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KTH / EE / Space and Plasma Physics / Research Tools / Spacecraft

MMS

The Magnetospheric Multiscale (MMS) mission is a NASA mission comprising four identically instrumented spacecraft that will use Earth's magnetosphere as a laboratory to study the microphysics of three fundamental plasma processes: magnetic reconnection, energetic particle acceleration, and turbulence. These processes occur in all astrophysical plasma systems but can be studied in situ only in our solar system and most efficiently only in Earth's magnetosphere, where they control the dynamics of the geospace environment and play an important role in the processes known as "space weather." Launch is planned for 2013, and the mission will collect data for 2 years.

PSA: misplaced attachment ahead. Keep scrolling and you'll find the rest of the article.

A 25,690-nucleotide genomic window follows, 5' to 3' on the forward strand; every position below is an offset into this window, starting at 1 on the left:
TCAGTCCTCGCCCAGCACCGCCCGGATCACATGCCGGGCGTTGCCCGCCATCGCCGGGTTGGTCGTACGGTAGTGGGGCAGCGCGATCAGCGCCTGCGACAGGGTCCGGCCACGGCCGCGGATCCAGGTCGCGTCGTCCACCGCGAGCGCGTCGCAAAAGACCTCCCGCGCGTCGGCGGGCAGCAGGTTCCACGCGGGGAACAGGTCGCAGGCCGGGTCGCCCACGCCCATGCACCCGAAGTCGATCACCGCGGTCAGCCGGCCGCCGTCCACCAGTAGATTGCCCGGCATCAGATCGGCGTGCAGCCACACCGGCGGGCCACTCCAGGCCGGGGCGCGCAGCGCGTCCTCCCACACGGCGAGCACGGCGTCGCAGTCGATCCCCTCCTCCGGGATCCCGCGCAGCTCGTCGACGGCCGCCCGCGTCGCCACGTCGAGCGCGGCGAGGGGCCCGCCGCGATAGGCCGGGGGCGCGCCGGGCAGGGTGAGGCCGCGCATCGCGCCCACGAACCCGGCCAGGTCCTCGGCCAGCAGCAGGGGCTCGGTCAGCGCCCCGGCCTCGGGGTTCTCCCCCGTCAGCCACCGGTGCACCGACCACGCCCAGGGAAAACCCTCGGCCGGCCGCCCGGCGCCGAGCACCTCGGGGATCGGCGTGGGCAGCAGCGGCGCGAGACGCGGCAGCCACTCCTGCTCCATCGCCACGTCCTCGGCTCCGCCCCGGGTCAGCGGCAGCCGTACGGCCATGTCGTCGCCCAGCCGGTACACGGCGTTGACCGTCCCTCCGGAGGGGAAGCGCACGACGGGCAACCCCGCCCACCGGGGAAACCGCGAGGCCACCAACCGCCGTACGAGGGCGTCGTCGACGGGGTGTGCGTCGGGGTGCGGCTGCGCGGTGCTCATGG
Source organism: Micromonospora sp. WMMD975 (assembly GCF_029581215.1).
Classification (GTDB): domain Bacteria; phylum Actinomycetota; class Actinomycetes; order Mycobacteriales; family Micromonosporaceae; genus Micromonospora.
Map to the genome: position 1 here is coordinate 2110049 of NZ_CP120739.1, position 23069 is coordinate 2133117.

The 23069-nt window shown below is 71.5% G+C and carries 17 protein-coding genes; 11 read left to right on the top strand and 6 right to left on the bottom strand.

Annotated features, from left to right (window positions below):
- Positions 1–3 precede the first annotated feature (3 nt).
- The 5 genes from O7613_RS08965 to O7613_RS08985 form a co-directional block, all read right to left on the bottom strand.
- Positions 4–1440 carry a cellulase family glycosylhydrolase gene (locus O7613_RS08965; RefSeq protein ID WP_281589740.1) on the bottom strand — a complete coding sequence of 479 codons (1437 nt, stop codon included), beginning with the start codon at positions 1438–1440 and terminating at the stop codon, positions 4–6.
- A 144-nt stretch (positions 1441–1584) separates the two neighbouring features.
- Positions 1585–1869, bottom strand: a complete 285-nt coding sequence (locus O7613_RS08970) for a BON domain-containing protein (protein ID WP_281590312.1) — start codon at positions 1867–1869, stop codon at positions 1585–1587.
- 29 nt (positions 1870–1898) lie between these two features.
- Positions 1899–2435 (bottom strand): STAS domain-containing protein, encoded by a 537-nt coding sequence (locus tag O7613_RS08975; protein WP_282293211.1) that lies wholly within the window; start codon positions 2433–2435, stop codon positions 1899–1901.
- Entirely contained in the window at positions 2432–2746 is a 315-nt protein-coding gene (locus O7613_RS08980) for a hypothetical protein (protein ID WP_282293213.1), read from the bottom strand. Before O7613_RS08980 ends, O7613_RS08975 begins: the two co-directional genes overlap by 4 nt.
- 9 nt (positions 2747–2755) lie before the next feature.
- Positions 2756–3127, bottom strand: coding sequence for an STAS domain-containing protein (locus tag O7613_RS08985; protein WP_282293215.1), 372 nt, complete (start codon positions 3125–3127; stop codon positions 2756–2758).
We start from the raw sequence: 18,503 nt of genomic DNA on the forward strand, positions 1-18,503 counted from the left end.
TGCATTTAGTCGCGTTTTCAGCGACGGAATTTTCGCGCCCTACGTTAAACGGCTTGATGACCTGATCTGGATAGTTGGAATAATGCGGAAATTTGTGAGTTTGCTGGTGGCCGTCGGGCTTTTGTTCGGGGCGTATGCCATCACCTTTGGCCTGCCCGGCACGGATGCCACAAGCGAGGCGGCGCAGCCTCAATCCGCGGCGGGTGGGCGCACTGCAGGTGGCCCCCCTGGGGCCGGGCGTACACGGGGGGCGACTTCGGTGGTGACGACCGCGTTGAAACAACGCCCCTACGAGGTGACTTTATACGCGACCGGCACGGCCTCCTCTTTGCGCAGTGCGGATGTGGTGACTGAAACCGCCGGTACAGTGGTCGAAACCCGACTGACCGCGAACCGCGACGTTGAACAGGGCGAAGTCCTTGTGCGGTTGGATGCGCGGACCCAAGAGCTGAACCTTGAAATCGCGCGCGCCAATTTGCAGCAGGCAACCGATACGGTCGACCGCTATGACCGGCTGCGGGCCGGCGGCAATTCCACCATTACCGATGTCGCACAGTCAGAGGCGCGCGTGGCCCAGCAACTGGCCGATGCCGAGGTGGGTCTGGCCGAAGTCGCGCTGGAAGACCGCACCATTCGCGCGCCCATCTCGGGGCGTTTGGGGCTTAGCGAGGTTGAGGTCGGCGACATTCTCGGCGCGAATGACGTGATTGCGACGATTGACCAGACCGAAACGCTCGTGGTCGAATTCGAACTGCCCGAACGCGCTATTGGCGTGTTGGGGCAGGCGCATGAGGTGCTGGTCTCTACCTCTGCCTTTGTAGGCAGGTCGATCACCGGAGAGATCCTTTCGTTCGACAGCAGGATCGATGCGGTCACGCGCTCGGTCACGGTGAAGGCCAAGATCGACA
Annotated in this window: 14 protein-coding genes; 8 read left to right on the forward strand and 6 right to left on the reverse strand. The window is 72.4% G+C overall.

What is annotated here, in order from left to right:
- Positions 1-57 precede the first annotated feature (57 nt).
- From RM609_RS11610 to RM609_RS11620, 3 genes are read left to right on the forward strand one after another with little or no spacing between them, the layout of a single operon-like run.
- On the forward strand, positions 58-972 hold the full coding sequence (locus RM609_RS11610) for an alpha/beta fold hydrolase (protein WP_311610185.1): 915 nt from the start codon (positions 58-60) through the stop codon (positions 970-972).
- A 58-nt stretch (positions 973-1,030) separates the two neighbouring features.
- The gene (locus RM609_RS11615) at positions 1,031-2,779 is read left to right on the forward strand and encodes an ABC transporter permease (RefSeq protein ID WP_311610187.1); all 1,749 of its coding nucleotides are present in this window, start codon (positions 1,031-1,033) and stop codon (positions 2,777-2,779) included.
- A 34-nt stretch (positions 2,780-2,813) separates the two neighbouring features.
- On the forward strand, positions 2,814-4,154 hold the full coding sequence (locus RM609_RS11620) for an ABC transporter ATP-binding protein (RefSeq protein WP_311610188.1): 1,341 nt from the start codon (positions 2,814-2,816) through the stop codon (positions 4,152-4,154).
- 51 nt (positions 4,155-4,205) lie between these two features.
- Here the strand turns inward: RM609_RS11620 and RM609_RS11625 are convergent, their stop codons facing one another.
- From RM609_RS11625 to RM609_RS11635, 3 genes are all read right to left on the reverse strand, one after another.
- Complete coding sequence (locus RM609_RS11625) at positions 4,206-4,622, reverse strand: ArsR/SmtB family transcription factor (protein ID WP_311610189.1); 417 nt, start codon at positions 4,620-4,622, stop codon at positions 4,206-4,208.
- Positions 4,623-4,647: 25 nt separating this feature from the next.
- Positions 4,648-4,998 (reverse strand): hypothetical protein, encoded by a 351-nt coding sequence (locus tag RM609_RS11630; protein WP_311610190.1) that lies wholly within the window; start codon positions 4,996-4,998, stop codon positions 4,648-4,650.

SMART, for "Solving Magnetospheric Acceleration, Reconnection, and Turbulence," is the name of the MMS science investigation. SMART will be carried out by a team headed by Prinicipal Investigator James L. Burch of Southwest Research Institute and consisting of researchers from a number of institutions. A particular focus of the SMART investigation will be on magnetic reconnection, a process that explosively converts magnetic energy into heat and the kinetic energy of charged particles.

KTH will provide the electric field instruments for each of the four spacecraft, in collaboration with the Swedish Institute of Space Physics in Uppsala. The electric field instrument is part of a larger FIELDS consortium led by Roy Torbert of the University of New Hampshire. We will also build the DC/DC converters for FIELDS.

Links:
MMS poster large (3.4 MB) or small (1.1 MB)
SMART fact sheet (PDF, 7.8 MB)
NASA announcement of selection

For more information contact Per-Arne Lindqvist.







Published by: School of Electrical Engineering
Infomaster, infomaster@spp.ee.kth.se

Last updated: 2013-06-18